At the conclusion of the Photolucida Critical Mass event in 2006, three photographers were awarded monographs, Hiroshi Watanabe, Sage Sohier and Louie Palu, for his photo-project Gage Call: Life and Death in the Hard Rock Mining Belt. For Palu, along with Charlie Angus who conducted the interviews, their project was a personal odyssey conducted between 1991 and 2003.
Palu’s creative and moving narrative brings us on a journey from the distant and abstract qualities of working deep in a mine to the up-close and personal lives of the miners and their families. The project was photographed in a documentary style, utilizing black and white film, a medium that creates a resonance with the inky blackness of the mining shafts that are deep and hiding far from the sun, where artificial light is similar to the sun, intense relative to the darkness.
Interestingly, in Palu’s interview published in LensWork #73 (Nov-Dec 2007) just after his project was awarded the Photolucida Critical Mass award, he states “It was not until I met photographer Ken Light and legendary photo editor John G. Morris in 2004, that I was schooled in the art of photo editing, and the importance of sequencing images. After insights from them, I spent more than a year re-editing the Cage Call body of work.”
The viewer initially witnesses the act of mining deep in the earth. The miners are captured in silhouette or in mass; the workers are faceless and impersonal men, representing hard-working “mankind”. The workers and their equipment seem to lurk in the edges of the looming and forbidding darkness. Palu documents the working conditions that make it easy for me to perceive that this is not an easy career that the work is hard and the working conditions are harsh. Similarly, the landscape terrain around the area of the mining operations is a mass of nondescript buildings with a mine tower hovering in the background, a constant reminder of the dark catacombs waiting below.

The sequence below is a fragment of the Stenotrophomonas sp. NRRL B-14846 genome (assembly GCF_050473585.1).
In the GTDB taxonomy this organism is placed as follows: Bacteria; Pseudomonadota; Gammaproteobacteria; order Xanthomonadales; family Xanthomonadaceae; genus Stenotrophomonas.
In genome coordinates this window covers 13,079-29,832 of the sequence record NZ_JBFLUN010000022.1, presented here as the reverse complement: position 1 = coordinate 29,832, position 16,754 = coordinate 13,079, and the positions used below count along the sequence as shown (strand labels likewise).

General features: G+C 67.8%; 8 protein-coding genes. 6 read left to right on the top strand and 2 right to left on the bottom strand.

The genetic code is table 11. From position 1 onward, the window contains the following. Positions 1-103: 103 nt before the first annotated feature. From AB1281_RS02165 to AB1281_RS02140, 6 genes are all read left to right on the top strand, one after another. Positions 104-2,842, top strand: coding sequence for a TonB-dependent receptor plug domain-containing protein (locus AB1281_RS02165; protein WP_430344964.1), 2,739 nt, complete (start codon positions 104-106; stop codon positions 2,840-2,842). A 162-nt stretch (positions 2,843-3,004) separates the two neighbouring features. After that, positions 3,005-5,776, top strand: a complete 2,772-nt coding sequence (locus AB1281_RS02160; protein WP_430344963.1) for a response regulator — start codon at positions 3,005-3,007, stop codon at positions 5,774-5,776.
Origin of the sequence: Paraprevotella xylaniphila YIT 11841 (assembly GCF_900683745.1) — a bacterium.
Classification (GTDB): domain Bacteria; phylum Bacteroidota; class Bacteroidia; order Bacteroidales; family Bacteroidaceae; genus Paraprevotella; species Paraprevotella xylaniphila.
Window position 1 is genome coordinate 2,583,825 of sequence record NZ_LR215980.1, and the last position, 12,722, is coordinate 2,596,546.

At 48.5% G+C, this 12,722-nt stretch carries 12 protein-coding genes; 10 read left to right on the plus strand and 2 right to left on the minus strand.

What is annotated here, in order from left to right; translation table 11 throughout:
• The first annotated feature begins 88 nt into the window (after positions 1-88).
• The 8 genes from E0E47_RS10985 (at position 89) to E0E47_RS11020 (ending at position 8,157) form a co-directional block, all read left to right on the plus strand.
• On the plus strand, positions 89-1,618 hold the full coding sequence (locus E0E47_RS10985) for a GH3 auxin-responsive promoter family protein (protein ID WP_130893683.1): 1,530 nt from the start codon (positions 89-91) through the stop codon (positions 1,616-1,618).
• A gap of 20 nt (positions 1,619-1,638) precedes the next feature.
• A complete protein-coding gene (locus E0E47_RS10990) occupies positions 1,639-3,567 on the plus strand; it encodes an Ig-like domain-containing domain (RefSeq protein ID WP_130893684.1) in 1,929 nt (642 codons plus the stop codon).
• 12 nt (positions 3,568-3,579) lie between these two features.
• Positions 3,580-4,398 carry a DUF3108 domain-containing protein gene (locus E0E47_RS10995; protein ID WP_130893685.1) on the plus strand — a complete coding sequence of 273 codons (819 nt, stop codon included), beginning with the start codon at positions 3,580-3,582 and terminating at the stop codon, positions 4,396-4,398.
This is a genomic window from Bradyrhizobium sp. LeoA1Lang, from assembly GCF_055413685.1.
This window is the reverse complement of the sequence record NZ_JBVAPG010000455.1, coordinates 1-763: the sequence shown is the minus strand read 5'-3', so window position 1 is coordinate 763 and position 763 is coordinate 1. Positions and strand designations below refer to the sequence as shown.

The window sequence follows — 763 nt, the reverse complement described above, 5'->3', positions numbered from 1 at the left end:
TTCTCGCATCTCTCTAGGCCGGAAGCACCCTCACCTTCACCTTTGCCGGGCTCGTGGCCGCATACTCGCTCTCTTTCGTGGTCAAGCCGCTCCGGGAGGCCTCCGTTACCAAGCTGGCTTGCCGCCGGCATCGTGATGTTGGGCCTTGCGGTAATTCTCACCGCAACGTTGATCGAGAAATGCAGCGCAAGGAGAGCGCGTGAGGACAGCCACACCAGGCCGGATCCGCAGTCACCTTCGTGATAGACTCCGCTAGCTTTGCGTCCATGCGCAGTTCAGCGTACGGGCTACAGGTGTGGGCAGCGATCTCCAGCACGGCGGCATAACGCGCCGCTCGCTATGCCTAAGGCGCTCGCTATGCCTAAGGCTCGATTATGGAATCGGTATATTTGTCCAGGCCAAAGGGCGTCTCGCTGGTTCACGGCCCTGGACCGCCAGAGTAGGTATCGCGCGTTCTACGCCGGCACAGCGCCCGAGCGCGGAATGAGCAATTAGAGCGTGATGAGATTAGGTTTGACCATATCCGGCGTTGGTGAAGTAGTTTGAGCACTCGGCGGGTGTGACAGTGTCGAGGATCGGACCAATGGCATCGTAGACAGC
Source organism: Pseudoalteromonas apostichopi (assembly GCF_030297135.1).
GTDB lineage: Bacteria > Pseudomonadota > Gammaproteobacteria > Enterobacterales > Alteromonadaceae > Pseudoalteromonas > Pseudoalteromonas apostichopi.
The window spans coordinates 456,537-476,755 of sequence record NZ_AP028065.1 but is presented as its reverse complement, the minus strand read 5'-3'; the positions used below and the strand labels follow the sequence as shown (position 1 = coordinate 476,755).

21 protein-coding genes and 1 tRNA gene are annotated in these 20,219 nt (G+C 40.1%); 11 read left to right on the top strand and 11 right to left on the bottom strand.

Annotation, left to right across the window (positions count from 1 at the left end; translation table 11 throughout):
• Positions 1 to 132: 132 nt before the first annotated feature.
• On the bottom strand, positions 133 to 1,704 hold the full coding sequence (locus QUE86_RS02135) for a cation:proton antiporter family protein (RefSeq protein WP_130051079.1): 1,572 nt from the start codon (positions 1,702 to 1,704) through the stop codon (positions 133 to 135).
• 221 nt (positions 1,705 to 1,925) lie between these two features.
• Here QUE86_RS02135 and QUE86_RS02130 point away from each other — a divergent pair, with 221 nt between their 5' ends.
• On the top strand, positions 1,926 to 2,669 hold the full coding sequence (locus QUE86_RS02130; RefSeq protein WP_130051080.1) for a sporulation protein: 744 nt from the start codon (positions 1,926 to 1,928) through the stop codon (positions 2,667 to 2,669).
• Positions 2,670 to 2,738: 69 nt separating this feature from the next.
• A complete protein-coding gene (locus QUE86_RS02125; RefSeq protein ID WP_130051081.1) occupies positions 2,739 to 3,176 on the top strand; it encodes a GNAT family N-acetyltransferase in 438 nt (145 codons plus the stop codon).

Palu then gradually introduces us to the miners, providing them with a face and then their personal activities to allow us to become familiar with them, to think of them as individuals and to speculate about their personalities. But in doing so, he also introduces the personal dangers of this particular profession, perhaps one of the most dangerous of jobs. Without drama, he documents men who had been vibrant and whole one moment and permanently maimed the next. He leaves it to the viewer to image the ensuing terror that occurred.
The book concludes with an essay by Charlie Angus, an interesting combination of text and interviews. Angus and Palu worked together during periods of this project, each with a desire to add another dimension to their collective story.
As a book object, the book has stiff covers, offset printed in China with a sewn binding. The black and white photographs in the interior plates have a full, rich tonal range.